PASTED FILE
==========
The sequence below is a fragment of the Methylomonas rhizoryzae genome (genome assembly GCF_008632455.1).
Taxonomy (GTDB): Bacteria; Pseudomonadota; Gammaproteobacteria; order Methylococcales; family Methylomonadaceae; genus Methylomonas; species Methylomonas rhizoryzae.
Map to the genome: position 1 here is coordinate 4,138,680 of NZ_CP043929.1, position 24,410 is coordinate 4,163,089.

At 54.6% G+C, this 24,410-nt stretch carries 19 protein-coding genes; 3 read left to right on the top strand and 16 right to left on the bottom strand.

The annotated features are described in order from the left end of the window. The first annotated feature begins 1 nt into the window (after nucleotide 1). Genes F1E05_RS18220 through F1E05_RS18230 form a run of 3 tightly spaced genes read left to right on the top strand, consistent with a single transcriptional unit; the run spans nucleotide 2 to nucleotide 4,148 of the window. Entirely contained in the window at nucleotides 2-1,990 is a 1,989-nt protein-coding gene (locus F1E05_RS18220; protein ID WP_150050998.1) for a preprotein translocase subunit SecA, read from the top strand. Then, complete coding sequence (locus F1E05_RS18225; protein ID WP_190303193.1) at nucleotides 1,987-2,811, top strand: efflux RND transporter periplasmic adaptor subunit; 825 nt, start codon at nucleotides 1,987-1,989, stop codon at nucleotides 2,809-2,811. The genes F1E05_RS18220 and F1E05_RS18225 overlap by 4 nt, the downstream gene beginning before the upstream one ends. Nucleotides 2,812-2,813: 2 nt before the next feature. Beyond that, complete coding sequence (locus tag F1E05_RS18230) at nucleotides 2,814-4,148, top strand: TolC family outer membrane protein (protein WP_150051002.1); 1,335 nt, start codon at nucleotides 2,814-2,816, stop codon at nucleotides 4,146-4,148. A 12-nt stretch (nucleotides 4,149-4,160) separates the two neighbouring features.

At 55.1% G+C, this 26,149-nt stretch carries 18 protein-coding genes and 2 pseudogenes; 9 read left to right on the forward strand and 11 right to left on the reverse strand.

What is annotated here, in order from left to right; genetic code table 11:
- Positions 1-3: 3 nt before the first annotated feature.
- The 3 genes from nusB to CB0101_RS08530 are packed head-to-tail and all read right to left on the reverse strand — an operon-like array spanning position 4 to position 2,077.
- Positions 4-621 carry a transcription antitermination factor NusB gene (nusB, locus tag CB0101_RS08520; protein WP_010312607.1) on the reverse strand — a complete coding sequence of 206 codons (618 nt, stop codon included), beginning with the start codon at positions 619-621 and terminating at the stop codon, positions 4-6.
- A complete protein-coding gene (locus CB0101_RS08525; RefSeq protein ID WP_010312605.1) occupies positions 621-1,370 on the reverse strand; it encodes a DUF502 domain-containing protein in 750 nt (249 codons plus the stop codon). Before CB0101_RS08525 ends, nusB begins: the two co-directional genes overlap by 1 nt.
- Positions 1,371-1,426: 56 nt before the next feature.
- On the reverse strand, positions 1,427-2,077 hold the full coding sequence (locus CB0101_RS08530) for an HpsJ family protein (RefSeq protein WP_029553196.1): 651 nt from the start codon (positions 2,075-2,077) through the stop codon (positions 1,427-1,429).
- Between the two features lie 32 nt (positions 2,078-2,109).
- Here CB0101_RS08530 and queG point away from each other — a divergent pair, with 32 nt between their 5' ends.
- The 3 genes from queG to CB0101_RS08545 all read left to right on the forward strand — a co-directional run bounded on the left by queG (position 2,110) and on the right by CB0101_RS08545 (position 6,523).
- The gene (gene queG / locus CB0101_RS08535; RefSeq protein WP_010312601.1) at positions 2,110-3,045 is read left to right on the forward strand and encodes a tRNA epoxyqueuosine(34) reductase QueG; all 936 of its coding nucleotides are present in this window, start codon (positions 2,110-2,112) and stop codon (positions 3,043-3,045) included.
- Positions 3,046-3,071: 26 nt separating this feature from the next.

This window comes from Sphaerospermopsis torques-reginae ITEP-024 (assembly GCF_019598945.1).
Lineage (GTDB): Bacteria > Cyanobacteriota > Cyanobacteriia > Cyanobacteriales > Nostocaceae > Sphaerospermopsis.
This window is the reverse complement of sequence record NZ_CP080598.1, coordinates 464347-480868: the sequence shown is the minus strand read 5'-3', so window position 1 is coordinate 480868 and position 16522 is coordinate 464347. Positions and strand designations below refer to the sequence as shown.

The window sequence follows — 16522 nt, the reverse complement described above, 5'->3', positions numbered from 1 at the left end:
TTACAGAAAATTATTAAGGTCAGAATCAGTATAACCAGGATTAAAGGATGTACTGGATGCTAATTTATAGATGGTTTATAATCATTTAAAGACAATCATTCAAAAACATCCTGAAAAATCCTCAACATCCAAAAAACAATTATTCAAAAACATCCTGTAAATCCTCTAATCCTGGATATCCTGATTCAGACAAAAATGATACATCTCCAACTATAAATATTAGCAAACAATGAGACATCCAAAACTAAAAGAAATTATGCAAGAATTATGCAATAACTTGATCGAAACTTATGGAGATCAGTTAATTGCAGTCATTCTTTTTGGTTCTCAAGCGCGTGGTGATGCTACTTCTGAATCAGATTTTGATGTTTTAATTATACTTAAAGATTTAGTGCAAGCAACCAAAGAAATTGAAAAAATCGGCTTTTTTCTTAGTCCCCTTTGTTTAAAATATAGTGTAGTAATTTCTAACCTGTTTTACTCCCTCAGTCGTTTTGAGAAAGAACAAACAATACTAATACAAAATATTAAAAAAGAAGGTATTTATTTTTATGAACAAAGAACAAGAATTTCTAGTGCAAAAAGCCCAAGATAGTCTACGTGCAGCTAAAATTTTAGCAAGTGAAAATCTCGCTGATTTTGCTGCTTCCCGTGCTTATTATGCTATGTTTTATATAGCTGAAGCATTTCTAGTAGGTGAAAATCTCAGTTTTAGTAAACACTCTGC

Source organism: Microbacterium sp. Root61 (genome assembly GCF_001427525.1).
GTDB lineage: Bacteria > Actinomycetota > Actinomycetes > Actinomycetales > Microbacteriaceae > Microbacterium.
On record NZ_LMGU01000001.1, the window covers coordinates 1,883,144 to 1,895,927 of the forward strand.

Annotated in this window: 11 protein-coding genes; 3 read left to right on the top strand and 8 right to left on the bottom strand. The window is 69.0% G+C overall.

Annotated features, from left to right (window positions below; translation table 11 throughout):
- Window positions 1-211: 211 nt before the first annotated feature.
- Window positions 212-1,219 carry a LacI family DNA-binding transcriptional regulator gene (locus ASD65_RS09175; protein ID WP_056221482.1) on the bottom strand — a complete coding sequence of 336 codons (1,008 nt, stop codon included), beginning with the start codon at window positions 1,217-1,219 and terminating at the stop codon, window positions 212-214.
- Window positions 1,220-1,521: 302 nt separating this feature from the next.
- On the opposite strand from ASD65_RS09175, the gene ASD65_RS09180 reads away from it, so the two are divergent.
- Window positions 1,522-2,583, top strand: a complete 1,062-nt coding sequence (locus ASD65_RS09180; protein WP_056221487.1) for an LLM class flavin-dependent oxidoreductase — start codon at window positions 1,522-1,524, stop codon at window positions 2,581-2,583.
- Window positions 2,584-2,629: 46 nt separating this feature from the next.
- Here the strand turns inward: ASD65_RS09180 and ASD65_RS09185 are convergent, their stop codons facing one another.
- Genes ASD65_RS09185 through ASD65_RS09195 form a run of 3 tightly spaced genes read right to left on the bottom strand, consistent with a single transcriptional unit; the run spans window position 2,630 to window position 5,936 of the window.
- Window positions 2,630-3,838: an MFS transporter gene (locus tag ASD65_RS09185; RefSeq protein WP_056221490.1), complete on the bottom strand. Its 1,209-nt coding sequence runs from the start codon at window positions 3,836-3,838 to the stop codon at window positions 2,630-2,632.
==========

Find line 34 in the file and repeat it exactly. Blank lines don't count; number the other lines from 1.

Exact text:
- Window positions 2,584-2,629: 46 nt separating this feature from the next.